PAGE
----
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Bailey predicts ‘strong drop’ in inflation next month

Bank of England governor Andrew Bailey
Andrew Bailey remained optimistic on inflation despite markets paring back rate cut expectations - Julia Nikhinson/Bloomberg

Andrew Bailey has predicted a “strong drop” in inflation next month, even as official figures showed prices rose more quickly than expected in March.

The Governor of the Bank of England said inflation was “on track” to fall to 2pc within months, driven by cheaper household bills as the energy price cap falls.

Official figures showed inflation eased to 3.2pc in March from 3.4pc in February. However, the rate was slightly higher than predicted by economists.

Mr Bailey sought to allay concerns that the Bank of England would keep interest rates at 5.25pc for longer amid fear over persistent price rises.


Speaking at an event in Washington organised by the Institute of International Finance, he said: “We’re actually pretty much on track for where we thought we will [sic] be in February.”

It suggests that the Bank’s prediction that inflation will fall to its 2pc target by the second quarter of the year is still on track.

Mr Bailey added: “Where we are today is we have [inflation] numbers falling. I expect that next month’s number will show quite a strong drop because we have a particularly unique energy to household energy pricing systems in the UK.

“So I would expect inflation to come down towards target. Where exactly around target, we’ll see.”

He said policymakers would continue to assess the appropriate time to cut rates “each time” they meet, with the next decision in just three weeks.

Mr Bailey stressed there were “still very big risks out there”, including instability in the Middle East. The Bank also expects inflation to pick back up in the second half of the year.

However, he added: “There has been quite a change in the UK situation. We are experiencing quite a pronounced period of disinflation, thank goodness.”

The Bank of England is now expected to cut interest rates twice this year, taking borrowing costs to 4.75pc by the end of 2024. At one point traders had expected five rate cuts.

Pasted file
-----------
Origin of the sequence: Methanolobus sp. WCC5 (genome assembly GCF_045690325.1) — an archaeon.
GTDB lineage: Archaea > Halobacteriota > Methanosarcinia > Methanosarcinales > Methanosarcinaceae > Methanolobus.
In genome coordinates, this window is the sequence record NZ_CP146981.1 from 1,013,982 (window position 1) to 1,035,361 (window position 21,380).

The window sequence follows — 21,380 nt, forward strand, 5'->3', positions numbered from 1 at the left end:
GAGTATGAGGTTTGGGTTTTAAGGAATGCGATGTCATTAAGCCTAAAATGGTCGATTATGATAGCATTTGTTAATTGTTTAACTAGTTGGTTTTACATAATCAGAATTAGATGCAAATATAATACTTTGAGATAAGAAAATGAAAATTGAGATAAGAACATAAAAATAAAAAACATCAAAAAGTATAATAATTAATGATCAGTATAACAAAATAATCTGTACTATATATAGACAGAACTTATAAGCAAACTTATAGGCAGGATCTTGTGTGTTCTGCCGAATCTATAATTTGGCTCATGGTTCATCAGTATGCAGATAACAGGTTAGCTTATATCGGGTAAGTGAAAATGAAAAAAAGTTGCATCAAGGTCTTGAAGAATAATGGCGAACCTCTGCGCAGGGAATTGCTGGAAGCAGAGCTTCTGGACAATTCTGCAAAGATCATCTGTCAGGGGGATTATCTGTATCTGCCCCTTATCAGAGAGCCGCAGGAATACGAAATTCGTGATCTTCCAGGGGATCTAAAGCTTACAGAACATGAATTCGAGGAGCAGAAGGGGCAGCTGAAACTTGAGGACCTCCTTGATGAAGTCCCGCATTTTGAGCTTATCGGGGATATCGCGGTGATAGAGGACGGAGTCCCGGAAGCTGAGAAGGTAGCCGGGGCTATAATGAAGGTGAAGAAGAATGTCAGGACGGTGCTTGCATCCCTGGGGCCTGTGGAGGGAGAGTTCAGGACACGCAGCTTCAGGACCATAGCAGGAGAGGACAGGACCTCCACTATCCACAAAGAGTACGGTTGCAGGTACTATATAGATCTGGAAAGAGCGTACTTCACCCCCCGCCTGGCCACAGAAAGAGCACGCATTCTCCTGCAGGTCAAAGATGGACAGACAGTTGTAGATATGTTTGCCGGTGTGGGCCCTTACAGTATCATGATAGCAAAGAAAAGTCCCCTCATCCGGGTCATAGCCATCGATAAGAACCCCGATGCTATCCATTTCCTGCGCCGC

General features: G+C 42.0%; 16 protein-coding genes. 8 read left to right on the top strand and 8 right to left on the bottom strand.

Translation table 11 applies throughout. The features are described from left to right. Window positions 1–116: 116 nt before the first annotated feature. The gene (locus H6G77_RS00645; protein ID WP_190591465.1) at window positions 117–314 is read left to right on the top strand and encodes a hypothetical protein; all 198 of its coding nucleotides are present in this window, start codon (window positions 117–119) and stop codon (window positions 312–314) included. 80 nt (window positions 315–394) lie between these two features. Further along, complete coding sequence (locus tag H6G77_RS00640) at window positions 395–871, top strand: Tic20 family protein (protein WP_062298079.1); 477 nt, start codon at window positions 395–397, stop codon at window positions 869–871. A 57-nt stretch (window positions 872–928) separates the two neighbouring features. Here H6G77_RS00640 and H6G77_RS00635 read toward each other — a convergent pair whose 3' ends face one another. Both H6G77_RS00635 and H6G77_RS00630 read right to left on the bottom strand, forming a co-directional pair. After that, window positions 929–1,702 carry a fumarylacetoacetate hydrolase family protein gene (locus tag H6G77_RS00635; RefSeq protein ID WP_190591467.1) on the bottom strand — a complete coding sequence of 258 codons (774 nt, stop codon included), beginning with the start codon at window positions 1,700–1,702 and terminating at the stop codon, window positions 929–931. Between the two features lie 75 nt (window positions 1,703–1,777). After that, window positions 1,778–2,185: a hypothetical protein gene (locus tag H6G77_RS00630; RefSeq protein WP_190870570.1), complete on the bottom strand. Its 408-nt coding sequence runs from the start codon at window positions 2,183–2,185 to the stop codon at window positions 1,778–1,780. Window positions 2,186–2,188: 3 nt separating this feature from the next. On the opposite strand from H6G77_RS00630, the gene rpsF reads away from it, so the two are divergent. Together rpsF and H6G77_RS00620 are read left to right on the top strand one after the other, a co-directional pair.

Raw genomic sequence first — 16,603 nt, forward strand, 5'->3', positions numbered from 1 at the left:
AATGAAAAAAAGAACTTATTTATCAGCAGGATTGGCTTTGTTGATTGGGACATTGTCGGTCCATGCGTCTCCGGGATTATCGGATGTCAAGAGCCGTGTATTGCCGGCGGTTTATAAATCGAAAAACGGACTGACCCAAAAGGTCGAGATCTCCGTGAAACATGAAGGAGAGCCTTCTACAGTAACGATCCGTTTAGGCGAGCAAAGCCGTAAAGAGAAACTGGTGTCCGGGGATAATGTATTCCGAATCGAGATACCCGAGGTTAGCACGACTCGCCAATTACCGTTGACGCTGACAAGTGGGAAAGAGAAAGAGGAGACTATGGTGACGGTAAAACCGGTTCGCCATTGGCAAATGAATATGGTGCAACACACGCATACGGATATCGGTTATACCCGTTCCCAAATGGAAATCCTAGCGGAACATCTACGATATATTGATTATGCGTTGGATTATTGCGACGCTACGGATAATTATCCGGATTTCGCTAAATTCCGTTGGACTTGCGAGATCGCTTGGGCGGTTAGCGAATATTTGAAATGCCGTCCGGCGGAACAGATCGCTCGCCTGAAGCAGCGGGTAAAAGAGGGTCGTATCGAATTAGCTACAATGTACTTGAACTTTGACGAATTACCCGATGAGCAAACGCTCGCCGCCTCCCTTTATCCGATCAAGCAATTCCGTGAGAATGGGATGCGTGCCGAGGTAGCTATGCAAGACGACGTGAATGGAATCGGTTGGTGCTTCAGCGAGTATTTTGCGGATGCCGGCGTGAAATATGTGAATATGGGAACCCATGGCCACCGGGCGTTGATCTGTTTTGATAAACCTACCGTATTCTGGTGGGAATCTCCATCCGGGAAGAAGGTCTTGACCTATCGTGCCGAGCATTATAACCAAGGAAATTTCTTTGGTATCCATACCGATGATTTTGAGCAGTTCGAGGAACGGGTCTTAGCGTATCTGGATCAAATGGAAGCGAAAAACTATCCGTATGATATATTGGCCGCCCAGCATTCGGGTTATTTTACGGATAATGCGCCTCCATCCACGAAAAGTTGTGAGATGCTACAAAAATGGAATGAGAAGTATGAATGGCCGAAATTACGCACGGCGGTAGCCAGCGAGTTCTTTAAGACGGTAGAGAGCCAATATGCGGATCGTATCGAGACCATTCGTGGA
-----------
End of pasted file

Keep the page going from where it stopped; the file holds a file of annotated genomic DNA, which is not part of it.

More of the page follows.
Money markets indicate policymakers could wait as late as August before beginning to reduce borrowing costs.

Grant Fitzner, chief economist at the ONS, said: “Once again, food prices were the main reason for the fall, with prices rising by less than we saw a year ago. Similarly to last month, we saw a partial offset from rising fuel prices.”

The jump in fuel prices is likely to continue amid rising tensions in the Middle East, particularly after Iran’s recent attack on Israel.

Yael Selfin at KPMG warned that while inflation could soon return to the Bank’s 2pc target, risks remained high.

Ms Selfin said: “The overall outlook for inflation remains broadly positive, however there are several risks which could cause a setback.

“Oil prices have rallied over the past month which has led to an increase in prices at the pump for consumers. Also, the hike in the National Living Wage could potentially contribute to persistence in services inflation which remains elevated.”

Chancellor Jeremy Hunt said the latest fall in inflation was a sign that “the plan is working”.

Mr Hunt said: “Inflation is falling faster than expected, down from over 11pc to 3.2pc, the lowest level in nearly two and a half years, helping people’s money go further.”

Separate figures confirmed that inflation in the eurozone fell to 2.4pc in the year to March, down from 2.6pc the previous month. It paves the way for the European Central Bank to start cutting rates in the coming months.